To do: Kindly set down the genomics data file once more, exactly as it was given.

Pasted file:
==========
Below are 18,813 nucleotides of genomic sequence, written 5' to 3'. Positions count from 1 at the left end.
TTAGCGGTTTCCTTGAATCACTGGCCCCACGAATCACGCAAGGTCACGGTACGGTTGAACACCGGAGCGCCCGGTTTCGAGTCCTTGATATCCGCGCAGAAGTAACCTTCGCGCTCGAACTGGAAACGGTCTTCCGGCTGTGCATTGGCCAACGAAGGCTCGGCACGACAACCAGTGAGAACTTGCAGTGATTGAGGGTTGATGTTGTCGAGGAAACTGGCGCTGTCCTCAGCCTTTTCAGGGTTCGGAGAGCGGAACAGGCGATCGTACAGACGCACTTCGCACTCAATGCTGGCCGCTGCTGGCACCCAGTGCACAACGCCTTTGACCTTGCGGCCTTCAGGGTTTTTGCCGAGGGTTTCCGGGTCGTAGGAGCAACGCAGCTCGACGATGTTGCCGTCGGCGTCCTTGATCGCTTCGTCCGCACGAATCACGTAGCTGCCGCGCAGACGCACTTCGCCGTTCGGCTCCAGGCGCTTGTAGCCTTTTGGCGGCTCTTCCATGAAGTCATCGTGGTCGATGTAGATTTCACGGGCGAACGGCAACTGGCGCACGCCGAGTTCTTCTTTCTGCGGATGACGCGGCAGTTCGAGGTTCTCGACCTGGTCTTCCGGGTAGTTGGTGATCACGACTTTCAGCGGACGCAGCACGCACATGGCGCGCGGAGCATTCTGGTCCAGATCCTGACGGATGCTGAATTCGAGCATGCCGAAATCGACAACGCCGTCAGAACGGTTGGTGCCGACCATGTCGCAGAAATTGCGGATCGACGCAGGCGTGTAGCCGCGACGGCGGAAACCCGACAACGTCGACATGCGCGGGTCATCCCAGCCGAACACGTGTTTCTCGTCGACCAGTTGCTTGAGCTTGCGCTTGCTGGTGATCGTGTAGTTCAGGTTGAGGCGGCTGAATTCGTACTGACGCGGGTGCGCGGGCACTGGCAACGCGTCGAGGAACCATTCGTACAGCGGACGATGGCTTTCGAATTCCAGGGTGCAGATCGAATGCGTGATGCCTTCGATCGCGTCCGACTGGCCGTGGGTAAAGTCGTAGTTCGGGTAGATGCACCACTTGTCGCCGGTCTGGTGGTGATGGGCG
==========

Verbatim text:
Below are 18,813 nucleotides of genomic sequence, written 5' to 3'. Positions count from 1 at the left end.
TTAGCGGTTTCCTTGAATCACTGGCCCCACGAATCACGCAAGGTCACGGTACGGTTGAACACCGGAGCGCCCGGTTTCGAGTCCTTGATATCCGCGCAGAAGTAACCTTCGCGCTCGAACTGGAAACGGTCTTCCGGCTGTGCATTGGCCAACGAAGGCTCGGCACGACAACCAGTGAGAACTTGCAGTGATTGAGGGTTGATGTTGTCGAGGAAACTGGCGCTGTCCTCAGCCTTTTCAGGGTTCGGAGAGCGGAACAGGCGATCGTACAGACGCACTTCGCACTCAATGCTGGCCGCTGCTGGCACCCAGTGCACAACGCCTTTGACCTTGCGGCCTTCAGGGTTTTTGCCGAGGGTTTCCGGGTCGTAGGAGCAACGCAGCTCGACGATGTTGCCGTCGGCGTCCTTGATCGCTTCGTCCGCACGAATCACGTAGCTGCCGCGCAGACGCACTTCGCCGTTCGGCTCCAGGCGCTTGTAGCCTTTTGGCGGCTCTTCCATGAAGTCATCGTGGTCGATGTAGATTTCACGGGCGAACGGCAACTGGCGCACGCCGAGTTCTTCTTTCTGCGGATGACGCGGCAGTTCGAGGTTCTCGACCTGGTCTTCCGGGTAGTTGGTGATCACGACTTTCAGCGGACGCAGCACGCACATGGCGCGCGGAGCATTCTGGTCCAGATCCTGACGGATGCTGAATTCGAGCATGCCGAAATCGACAACGCCGTCAGAACGGTTGGTGCCGACCATGTCGCAGAAATTGCGGATCGACGCAGGCGTGTAGCCGCGACGGCGGAAACCCGACAACGTCGACATGCGCGGGTCATCCCAGCCGAACACGTGTTTCTCGTCGACCAGTTGCTTGAGCTTGCGCTTGCTGGTGATCGTGTAGTTCAGGTTGAGGCGGCTGAATTCGTACTGACGCGGGTGCGCGGGCACTGGCAACGCGTCGAGGAACCATTCGTACAGCGGACGATGGCTTTCGAATTCCAGGGTGCAGATCGAATGCGTGATGCCTTCGATCGCGTCCGACTGGCCGTGGGTAAAGTCGTAGTTCGGGTAGATGCACCACTTGTCGCCGGTCTGGTGGTGATGGGCG